Goran Rusinovic • Director
Croatian director Goran Rusinovic came into the spotlight last year when his film Buick Riviera, produced by Zagreb-based Propeler Film, won Best Film and the FIPRESCI award at the Sarajevo Film Festival; as well as Best Actor, which was shared by the film’s leads Leon Lucev and Slavko Stimac. Based on the novel by Miljenko Jergovic, it tells the story of a Muslim and a Serb from Bosnia who accidentally meet on a deserted highway in the US and spend the next 24 hours accusing each other’s nation for the war in their country.
Cineuropa: Why did you decide to make a film with this kind of subject when most of the former Yugoslav directors try to avoid themes of war and its consequences?
Goran Rusinovic: I moved to the US six years ago. During that time I read the novel and was really interested in the two main characters, feeling the same loneliness and difficulty in adapting to a new life in a different country. Walking the streets of New York, hearing people speaking the language of my homeland interested me but made me suspicious as well, wondering who they were and what their war history was. Are they still angry? Have they been able to let go and not blame anyone, just trying to make a new life abroad?
Nostalgia is something that all emigrants have to deal with. The life of a man in exile requires unbelievable strength and survival instincts in adapting. This film is about such a man, the loneliness he faces in the process of adjusting and the question if such a process can erase the past and create a new feeling of security.
You decided to shoot in the US (Fargo, North Dakota). Why and how was it?
I strongly felt that the visual set-up for the story had to be a snow-covered, desolate America. A white landscape has a strong visual impact of coldness of the new world and functions as a stage for this realistic and simple story. White is a base for the perfect control of colors within the film frame. Shooting was a beautiful experience, with a minimal budget of $380,000.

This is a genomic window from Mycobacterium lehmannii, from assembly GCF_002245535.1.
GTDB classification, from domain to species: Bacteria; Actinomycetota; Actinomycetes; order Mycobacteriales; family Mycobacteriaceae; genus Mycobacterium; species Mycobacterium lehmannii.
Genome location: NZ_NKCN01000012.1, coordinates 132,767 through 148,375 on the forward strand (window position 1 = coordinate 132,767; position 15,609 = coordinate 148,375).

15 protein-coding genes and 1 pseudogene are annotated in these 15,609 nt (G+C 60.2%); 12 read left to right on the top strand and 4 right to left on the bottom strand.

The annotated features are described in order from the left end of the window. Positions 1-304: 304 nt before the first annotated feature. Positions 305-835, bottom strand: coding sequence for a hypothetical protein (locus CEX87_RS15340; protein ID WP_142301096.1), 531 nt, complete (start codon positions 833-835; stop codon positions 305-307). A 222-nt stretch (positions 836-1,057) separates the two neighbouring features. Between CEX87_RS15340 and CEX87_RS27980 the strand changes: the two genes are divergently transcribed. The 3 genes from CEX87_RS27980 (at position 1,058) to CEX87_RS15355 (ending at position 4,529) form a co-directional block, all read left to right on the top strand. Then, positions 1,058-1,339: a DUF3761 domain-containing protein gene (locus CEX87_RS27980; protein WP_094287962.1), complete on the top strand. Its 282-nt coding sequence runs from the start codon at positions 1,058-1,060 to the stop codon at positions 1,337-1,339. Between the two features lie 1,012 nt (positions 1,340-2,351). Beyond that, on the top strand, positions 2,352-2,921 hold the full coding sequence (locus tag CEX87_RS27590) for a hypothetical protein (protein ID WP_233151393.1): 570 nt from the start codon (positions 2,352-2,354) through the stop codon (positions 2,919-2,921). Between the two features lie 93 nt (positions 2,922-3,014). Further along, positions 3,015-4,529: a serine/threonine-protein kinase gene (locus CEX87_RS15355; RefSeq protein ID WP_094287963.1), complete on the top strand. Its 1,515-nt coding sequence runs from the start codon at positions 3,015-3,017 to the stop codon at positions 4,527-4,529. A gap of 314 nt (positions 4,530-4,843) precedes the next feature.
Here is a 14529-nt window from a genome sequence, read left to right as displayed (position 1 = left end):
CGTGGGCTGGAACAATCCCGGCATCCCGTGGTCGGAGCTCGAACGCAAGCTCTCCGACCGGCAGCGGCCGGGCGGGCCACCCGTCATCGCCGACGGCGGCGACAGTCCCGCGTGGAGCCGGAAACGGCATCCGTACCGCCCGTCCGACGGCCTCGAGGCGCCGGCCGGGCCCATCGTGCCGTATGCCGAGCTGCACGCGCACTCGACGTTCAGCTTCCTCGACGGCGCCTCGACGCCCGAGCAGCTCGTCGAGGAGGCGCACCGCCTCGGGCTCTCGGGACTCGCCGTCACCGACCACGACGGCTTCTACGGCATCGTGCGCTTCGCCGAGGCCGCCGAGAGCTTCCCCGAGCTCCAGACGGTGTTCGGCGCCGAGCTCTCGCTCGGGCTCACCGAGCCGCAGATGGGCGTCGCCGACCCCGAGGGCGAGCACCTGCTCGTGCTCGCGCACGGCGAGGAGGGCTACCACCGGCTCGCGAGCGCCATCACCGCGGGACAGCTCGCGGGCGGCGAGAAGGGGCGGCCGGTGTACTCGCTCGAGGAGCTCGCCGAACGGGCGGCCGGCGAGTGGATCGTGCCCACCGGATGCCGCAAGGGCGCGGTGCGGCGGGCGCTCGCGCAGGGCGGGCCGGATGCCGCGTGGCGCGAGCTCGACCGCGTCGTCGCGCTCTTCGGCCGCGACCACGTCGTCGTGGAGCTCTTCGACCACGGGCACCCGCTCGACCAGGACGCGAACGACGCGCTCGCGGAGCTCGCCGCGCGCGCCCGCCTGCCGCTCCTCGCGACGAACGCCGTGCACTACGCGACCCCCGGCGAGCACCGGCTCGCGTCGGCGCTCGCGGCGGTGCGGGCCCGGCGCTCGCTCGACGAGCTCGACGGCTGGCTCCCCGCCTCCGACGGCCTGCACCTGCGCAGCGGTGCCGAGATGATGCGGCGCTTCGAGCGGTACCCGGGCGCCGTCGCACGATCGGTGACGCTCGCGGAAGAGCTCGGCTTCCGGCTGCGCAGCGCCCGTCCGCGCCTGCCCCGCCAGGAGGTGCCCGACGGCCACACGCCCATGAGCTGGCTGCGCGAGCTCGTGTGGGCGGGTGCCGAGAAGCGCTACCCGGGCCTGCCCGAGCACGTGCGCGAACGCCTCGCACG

We shot for 21 days in the extreme cold with a small crew made up of experienced professionals and film school students. There was a special energy in the crew as it included people from all over the world. When we came back for more shooting a year later, because some material was ruined when the negative was exposed at the airport, it brought an even better creative energy, as if reuniting with old friends.
Why do Croatian films have such poor attendance in Croatia when, on the other hand, all those films score amazing ratings on TV?
Local films in the former Yugoslavia share almost the same fate. We are out of theaters, cinematheques, screenings in independent cinemas are of a very poor quality. Audiences go to multiplexes where there is no room for local films. Cinemas need to be renovated and reopened so that there would be space for independent film. That is the only way to bring the audiences back. How is it possible that a film such as [Carlos Reygadas’] Silent Light [+see also:
film profile] didn’t have theatrical distribution in Croatia? Are you preparing a new film?
I have started pre-production on Freelander, an adaptation of Jergovic’s second part of the trilogy about cars and people. I’m planning an audition in Zagreb in the autumn for the main and supporting actors, and I am looking forward to meeting professor Karl Adum, a pensioner from Zagreb who gets in his orange Volvo and travels to Sarajevo, his hometown. It’s his return to childhood at the end of WWII.
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